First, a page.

For this week’s film pick we once again defer to Aisling Chin-Yee, who explains the choice for week 7 of the NFB’s Work For All campaign.
In recognition of Asian Heritage Month, this week’s anti-racism feature is Unwanted Soldiers, a personal documentary by Jari Osbourne about her father, a Chinese Canadian WWII veteran. In the film, Osbourne contrasts the critical role of Chinese Canadian soldiers in the field with the dismal situation they faced at home as she tells the story of her father’s war service and, later, his efforts to advance the civil rights of the Chinese Canadian population.
Subject to a long history of discrimination, Canada’s early Chinese population was particularly hard hit by the Chinese Immigration Act of 1923, which virtually suspended Chinese immigration for the next 25 years. In the 1940s, Vancouver’s Asian population lacked the right to vote, hold public office or even to obtain work outside of their local ghetto.
When the Second World War broke out, many Chinese Canadian men wanted to enlist – they saw fighting with their countrymen as an opportunity to gain equal status as Canadian citizens. But the Canadian government did not allow Chinese Canadians to sign up for service. That is, until the British government saw an opportunity to take advantage of the colour of their skin and language skills.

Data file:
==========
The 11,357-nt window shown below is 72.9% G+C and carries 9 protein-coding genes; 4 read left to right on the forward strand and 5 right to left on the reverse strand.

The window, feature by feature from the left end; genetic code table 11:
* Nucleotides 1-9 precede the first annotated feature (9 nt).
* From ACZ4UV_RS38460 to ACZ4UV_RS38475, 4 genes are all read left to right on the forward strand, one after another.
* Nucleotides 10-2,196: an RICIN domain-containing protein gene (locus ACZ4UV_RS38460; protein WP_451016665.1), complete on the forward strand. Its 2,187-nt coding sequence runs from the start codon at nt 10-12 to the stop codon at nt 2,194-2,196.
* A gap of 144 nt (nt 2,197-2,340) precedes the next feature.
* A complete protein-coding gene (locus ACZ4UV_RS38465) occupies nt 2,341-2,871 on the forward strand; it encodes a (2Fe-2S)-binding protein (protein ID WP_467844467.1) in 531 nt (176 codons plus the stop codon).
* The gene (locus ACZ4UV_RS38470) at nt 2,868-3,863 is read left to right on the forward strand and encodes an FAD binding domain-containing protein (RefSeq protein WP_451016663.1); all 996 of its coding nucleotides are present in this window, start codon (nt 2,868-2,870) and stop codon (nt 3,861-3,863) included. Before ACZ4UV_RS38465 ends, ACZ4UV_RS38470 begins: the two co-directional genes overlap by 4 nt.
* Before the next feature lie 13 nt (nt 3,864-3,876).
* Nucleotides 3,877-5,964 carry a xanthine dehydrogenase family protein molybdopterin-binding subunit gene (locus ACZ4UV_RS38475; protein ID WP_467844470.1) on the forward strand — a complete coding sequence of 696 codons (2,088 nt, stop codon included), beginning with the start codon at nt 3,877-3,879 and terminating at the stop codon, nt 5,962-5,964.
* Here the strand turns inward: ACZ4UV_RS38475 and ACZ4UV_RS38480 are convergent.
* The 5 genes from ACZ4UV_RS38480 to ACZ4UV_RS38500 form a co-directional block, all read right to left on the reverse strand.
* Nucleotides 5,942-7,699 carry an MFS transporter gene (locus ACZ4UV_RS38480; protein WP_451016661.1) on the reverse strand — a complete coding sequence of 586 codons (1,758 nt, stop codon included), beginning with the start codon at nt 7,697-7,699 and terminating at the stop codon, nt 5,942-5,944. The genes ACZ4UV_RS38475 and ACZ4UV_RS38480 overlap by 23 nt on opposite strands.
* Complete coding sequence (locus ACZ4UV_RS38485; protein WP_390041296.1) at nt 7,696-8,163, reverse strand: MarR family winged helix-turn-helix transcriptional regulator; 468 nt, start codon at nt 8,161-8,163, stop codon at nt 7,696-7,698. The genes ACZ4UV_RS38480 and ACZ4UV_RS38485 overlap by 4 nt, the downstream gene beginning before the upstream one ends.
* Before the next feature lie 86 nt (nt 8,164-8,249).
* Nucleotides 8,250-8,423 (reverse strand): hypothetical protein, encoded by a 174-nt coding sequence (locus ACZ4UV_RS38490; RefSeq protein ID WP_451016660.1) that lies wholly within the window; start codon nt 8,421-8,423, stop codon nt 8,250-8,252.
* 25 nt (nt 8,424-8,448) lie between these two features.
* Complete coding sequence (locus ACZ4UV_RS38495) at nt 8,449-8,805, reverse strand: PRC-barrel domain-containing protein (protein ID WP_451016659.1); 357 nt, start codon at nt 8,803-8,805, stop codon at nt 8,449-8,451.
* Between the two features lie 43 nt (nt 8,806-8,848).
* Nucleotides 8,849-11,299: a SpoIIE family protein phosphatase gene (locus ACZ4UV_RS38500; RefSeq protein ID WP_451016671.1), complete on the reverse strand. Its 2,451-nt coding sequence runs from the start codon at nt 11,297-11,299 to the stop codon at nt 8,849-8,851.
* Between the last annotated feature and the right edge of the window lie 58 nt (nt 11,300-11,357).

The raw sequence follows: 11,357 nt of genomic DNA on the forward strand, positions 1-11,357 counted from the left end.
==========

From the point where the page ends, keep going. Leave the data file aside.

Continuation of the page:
Needing to place covert operatives in South East Asia, the Brits felt Chinese Canadians were ideal candidates for “blending in” in occupied Malaya. About a dozen men were selected to secretly train for this operation before embarking on their dangerous operation that would have no ground support by the rest of the army. Osbourne’s father was one of the men selected.
This documentary captures the stories of Osbourne’s father and his war buddies about their lives in British Columbia before the war… and after. It shows their pride in wearing their army uniforms and in enjoying the full rights of Canadian citizenship, as well as their contribution to the war and how they helped to advance the rights of all Chinese Canadians.
This film does more than reveal an important period in Canadian history, it pays
moving tribute to a father’s quiet heroism.